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20-Something Entrepreneur Multiplies Success in a Salad Franchise

20-Something Entrepreneur Multiplies Success in a Salad Franchise
Image credit: Photography by David Lang
Josh Burton bought his first Saladworks at the age of 25.

It may seem like mall rats run on nothing but Cinnabon, but one day while hanging out at the Cherry Hill Mall near his home in New Jersey, an adolescent Josh Burton skipped the Fryolator and took a chance on Saladworks, a new quick-serve salad bar in the food court. After that first bowl, he was hooked--not only on the fresh veggies, but on the company.

"Eating that greasy food at the mall made me feel sluggish, but I felt energy after eating at Saladworks," he says. "I kind of followed the business throughout my high school years. When I went to college I majored in business and always knew I wanted to own my own store. My mind kept going back to the Saladworks concept."

After graduation, Burton worked at Pepsi and in real estate while saving up enough money to buy into the franchise. In 2007, when he was 25, Burton bought an underperforming Saladworks in suburban New Jersey. In 2008, he launched a new location in Bear, Del., and another in a mall in Trumbull, Conn.

Josh Burton bought his first Saladworksat the age of 25.
"Those first six months definitely had a big learning curve, but opening new stores gets easier and easier." --Josh Burton
Photo© David Lang

What issues do you face having stores in multiple states?
It can be a challenge. You can never physically be in two places at once--it doesn't matter if your stores are 20 or 200 miles apart. You have to trust your staff and hire good general managers who you know are going to carry out your core values. The big problem is emergencies. It's easy to run and make a repair or fill in for a sick manager when a store is five miles away, but more difficult when it's a 200-mile drive.

You opened Saladworks' first "3G" franchise in 2008. Does layout really matter?
I paid a little bit more for it, but I think it was worth it for having such a nice store and staying ahead of the curve. It's got clean lines, wood floors, vibrant colors and an improved customer flow. In the old store, the soup station is after the cash register, so you have to notice it when you're paying and ask for soup. In the new design, the soup is right after the salad case and before the register. For that simple reason, the 3G store sells more soup than my other locations. We rolled it out on Black Friday 2008, and it's made money from day one.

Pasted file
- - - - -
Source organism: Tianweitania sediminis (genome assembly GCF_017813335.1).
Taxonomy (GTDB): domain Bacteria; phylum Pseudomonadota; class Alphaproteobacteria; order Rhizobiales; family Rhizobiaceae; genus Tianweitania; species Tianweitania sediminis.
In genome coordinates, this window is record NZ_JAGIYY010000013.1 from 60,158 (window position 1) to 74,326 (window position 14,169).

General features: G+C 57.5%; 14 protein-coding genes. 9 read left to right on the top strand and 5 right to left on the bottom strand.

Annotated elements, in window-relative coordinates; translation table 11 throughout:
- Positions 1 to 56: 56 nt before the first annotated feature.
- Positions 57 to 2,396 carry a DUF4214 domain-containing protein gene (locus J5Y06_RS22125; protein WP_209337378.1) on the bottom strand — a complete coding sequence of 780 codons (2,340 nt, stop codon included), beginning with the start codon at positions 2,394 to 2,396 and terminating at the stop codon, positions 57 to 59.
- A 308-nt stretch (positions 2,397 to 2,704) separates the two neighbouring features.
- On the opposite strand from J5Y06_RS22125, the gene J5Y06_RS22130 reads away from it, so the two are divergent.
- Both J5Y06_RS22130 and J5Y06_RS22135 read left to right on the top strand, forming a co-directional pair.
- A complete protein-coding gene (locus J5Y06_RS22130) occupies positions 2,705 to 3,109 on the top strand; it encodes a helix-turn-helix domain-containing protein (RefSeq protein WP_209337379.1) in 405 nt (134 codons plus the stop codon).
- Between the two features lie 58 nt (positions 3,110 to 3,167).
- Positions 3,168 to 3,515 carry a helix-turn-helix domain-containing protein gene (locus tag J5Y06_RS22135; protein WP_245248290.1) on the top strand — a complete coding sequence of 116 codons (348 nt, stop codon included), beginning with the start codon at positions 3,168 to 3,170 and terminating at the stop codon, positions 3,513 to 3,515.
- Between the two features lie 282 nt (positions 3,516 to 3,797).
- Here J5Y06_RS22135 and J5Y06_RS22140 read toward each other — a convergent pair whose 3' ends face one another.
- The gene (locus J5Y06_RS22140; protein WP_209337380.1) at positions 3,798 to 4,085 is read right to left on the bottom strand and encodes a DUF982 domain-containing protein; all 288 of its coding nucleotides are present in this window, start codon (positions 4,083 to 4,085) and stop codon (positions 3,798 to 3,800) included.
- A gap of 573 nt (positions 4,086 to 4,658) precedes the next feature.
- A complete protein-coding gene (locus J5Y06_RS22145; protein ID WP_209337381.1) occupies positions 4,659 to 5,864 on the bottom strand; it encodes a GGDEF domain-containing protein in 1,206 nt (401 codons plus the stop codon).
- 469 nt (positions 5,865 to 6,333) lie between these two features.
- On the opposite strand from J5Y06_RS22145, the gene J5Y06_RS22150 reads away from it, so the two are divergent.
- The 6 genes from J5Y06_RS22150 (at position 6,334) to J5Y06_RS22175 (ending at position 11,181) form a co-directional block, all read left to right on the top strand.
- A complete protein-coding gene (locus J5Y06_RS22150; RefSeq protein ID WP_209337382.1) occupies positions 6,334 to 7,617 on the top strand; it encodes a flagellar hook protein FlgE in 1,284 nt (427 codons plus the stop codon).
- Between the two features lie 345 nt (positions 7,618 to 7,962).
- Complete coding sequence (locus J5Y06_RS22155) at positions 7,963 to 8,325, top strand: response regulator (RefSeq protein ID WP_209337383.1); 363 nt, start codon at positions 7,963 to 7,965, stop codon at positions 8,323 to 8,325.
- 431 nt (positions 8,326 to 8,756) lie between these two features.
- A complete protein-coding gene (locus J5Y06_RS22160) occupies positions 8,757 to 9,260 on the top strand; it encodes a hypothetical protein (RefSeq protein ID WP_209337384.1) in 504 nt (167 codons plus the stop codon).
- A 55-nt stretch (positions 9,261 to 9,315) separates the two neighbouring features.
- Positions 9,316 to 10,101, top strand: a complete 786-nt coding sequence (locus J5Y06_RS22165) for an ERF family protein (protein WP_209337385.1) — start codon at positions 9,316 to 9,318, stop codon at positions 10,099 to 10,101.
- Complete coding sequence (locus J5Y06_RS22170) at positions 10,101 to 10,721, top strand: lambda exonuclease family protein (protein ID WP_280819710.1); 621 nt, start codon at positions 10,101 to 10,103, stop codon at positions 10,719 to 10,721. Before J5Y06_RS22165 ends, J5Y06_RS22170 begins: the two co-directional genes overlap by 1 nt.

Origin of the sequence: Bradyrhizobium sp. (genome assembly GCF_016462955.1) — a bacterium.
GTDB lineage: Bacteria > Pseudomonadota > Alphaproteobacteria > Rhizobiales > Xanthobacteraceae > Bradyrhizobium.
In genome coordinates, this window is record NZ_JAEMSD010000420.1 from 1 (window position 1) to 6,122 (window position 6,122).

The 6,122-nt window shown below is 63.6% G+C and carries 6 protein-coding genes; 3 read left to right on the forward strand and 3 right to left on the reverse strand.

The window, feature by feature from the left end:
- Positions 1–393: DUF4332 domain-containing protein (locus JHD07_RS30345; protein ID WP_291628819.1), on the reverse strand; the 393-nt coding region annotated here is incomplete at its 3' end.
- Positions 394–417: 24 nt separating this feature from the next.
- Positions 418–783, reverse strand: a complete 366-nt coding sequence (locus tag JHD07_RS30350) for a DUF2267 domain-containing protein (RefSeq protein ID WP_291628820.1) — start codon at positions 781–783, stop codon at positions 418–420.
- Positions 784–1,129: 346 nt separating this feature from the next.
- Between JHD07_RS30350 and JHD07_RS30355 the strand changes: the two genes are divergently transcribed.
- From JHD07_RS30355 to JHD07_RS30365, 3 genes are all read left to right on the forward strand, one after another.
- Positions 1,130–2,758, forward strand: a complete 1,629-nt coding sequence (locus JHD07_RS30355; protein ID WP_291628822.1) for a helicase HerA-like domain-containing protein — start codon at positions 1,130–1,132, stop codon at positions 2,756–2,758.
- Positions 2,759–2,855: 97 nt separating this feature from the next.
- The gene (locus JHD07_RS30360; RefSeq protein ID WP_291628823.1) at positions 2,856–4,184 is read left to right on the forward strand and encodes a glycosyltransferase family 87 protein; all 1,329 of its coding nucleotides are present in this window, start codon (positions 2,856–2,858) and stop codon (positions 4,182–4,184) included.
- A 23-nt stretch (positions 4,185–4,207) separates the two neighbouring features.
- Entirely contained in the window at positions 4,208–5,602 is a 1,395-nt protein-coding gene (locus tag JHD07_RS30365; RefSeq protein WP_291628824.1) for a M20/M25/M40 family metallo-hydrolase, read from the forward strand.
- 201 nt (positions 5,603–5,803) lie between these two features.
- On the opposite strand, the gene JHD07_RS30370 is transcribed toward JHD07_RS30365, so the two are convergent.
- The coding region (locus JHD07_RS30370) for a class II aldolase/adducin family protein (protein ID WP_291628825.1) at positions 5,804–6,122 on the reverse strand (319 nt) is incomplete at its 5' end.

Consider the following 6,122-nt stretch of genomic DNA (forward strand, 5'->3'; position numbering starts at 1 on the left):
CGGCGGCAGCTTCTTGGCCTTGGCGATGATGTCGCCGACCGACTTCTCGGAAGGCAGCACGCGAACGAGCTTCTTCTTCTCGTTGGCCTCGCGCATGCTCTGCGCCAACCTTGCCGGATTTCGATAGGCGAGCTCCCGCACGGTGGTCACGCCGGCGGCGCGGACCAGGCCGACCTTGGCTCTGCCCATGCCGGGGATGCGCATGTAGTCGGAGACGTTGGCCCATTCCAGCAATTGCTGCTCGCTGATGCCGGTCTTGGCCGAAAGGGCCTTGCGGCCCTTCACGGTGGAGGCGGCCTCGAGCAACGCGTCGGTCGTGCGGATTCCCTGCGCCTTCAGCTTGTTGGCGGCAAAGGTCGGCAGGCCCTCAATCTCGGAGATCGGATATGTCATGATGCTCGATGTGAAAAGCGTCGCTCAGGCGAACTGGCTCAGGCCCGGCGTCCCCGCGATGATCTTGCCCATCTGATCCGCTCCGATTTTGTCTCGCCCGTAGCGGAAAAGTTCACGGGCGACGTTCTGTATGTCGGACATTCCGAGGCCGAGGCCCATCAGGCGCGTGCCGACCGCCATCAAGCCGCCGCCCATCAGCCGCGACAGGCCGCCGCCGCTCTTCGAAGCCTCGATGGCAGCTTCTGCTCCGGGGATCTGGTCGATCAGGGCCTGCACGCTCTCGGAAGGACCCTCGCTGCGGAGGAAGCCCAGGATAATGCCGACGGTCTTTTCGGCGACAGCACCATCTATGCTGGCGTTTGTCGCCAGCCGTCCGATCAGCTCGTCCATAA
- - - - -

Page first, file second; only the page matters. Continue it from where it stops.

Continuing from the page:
What were your biggest mistakes starting out?
In the beginning, I scheduled way more people than we needed and learned that our labor costs were out of line with store averages. I had to learn to maximize the schedule based on peak lunch and dinner hours. Those first six months definitely had a big learning curve, but opening new stores gets easier and easier.

Do you plan to expand to more states?
I think I'd like to keep it closer to home. There's better brand awareness in our core market. The outer markets are viable, but what I've learned is you need to open three or four stores at once and use that small core to create awareness. You need commodities of scale with marketing and branding. I was spoiled because my store in Delaware was so successful. But my store in Connecticut, where Saladworks didn't have a presence, took a lot more time and capital to establish.

What do you instill in your employees?
We try to offer the best service possible. It's like buying a luxury car--we offer a premium product and charge a higher price. Because of that, customers demand a higher level of service, and that's the most important thing we do.

Jason Daley lives and writes in Madison, Wisconsin. His work regularly appears in Popular Science, Outside and other magazines.

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This article was originally published in the November 2011 print edition of Entrepreneur with the headline: Raising the Bar.

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